Friday, 24 February 2017

Farming, a game of two halves; Leicester City Football Club and Black Sea farming

Leicester City Football Club sacked their manager, Claudio Ranieri.

For those of you who don’t follow English football; Claudio Ranieri took over management of LCFC in 2015 and achieved the most outstanding and historic event in any sport by taking perennial bottom of the table strugglers to win the championship that very season.

Ranked 5000/1 outsiders at the start of the season the affable Italian understood his team's strengths but more importantly, their weaknesses. 

He recognised they couldn’t compete against the giants of the premier division on football skills only so he didn’t try. 

He identified his team’s strength was running, more accurately sprinting over short distances and his squad had some of the fastest sprinters in the league so he capitalised on that.

He encouraged his team to defend strongly letting the other teams play possession but when they slipped up his guys were ready to pounce and out sprint the opposition to score more goals and win more games over the course of the season.

Apparently his team drank beetroot juice shots as its proven to make you run faster and all his guys had to do was run slightly faster than everyone else.

It worked, LCFC were crowned 2015-16 champions on the English Premier league, Ranieri was feted as a genius, given loads of accolades and signed a new four year contract.

Role on this season and his team are looking at relegation as they flounder at the bottom of the table after losing game after game after game.

What went wrong? Probably many things but the main issue being the other teams studied the bejesus out LCFC and formulated a counter strategy to cancel out their competitive advantage.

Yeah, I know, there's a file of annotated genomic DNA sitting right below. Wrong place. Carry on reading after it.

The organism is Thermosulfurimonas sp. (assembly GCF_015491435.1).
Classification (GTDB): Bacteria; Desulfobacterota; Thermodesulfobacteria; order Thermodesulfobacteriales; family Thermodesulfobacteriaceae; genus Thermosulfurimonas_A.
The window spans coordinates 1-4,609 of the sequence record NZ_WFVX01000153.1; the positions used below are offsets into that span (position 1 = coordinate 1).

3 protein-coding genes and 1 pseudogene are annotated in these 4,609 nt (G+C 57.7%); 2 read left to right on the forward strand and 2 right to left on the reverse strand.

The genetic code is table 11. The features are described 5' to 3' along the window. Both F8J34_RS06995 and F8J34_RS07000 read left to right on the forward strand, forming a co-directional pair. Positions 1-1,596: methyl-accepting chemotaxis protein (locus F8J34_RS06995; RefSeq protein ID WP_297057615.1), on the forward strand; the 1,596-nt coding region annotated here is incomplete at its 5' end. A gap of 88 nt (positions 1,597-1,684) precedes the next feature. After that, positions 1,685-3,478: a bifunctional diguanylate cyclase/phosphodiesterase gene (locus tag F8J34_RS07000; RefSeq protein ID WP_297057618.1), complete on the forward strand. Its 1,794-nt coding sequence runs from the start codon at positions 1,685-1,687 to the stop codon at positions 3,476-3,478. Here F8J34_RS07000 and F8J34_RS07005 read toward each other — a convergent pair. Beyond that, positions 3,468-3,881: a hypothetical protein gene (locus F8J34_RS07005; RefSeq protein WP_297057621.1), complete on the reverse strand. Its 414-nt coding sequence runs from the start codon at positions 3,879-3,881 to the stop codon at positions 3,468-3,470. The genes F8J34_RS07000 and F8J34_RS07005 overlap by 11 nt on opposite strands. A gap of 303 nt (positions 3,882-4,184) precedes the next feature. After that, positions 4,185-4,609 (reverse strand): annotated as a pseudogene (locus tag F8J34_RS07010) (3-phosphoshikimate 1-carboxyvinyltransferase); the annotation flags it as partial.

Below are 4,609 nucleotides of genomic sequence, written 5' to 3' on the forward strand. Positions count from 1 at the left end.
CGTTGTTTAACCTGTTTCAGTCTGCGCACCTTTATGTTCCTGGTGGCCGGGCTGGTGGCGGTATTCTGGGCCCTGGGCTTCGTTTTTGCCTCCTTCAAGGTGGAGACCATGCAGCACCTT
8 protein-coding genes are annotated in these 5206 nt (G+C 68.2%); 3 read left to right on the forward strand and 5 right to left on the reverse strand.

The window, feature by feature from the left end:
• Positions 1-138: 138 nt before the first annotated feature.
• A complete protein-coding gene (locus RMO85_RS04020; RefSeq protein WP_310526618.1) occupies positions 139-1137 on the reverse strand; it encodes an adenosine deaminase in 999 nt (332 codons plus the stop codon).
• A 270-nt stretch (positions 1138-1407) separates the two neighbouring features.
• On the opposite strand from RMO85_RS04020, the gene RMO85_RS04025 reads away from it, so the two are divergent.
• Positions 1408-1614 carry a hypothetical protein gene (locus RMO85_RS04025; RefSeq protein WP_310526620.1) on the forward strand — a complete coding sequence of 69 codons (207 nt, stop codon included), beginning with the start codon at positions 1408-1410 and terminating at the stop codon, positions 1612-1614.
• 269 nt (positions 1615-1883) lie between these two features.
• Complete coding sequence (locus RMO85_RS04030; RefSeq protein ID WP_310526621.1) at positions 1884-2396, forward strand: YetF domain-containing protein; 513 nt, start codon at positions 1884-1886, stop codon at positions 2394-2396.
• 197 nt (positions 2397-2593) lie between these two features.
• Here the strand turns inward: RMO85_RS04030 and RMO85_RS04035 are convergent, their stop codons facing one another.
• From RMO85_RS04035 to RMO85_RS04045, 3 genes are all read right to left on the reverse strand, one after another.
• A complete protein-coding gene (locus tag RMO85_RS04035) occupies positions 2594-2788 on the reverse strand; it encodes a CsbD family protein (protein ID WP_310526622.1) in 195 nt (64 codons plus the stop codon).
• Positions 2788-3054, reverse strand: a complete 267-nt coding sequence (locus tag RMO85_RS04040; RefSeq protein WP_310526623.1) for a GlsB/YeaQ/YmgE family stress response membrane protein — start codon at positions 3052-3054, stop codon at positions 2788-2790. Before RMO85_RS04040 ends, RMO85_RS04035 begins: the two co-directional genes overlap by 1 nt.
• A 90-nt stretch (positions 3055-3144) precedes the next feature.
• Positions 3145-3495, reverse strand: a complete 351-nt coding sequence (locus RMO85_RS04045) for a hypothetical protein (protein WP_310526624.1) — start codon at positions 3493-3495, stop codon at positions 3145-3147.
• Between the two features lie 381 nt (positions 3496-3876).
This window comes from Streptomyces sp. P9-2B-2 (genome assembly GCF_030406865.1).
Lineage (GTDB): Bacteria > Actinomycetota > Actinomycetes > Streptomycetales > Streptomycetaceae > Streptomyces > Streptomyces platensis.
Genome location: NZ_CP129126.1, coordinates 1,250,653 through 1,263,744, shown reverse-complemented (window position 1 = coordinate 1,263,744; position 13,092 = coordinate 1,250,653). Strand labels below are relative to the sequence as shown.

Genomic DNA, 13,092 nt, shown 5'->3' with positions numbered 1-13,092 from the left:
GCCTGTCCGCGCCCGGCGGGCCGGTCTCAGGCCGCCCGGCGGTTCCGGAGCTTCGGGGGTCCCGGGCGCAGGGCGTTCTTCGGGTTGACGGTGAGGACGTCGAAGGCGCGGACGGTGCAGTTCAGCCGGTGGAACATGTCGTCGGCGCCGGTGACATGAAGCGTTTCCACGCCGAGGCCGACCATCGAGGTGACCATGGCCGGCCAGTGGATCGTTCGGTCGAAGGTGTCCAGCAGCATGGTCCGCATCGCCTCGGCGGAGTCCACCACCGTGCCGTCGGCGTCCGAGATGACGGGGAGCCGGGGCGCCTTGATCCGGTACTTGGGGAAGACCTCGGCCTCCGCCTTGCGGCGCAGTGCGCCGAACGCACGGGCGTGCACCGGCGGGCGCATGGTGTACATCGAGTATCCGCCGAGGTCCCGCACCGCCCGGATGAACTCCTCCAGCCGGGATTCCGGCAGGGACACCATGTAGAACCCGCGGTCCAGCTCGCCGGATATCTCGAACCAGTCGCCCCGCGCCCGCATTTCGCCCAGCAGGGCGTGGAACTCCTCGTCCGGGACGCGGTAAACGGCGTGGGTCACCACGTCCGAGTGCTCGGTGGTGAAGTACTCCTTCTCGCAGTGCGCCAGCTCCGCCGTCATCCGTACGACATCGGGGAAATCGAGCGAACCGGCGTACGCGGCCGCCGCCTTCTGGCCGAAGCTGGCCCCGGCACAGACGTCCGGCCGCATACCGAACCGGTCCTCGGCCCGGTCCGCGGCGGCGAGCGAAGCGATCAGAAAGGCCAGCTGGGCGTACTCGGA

What didn’t happen was Ranieri woke up at the start of the season and said to himself, “you know what, from now on I’m going to go into work every day and do everything in my power to lose every single game.”

Yesterday the LCFC board decided the only course of action was to sack Ranieri.

Now the funny thing about football is if a team has a long run of losing games they will, statistically, have a run of winning games, even if the manager does nothing.

But what happens is that after a poor run, the board, galvanised into doing something, decide to sack the manager, there is no other course of action, they can’t sack the players, not all of them anyway, who’d play the game, they can’t sack themselves because that would be stupid, we can’t be to blame, surely.

The only candidate left is the manager, so he gets the boot, usually just after the board gives him their full support and backing.

The team then go on to have a winning streak which statistically they were going to do anyway; the board see this as exoneration, they were right, that’s why they are on the board, Champagne, Stogies and pay rises all round boys.

At this point you might be thinking, hang on, isn’t this supposed to be a blog about Black Sea farming, indeed it is, the connection being that this is the same scenario played out every season in the world of Black Sea farming.

Expat farm managers are brought in to change the old soviet way of farming and to drag the business into the 21 century and it’s a difficult job I can tell you.

Farming is tricky at the best of times, weather and global commodity markets means that much of what we do is actually outside our control, what we are trying to do is reduce and mitigate the externalities as much as we can.

On top of that every day you have a thousand fires to put out, corruption, theft, dodgy deals, sabotage, funds not arriving on time, government policy, politics, banks, lawyers and so on.

Then, after a couple of dry seasons, low yields, poor results, the board start looking around for someone to blame, they can’t sack the tractor drivers, who’d drive the combines, they can’t blame the board, that would be stupid, so who’s left?

Black Sea farming businesses don’t fail because managers are going into work each morning thinking how can I balls this up today, they fail because the understanding and comprehension of the beautiful game of farming is often not fully understood or appreciated by those in charge.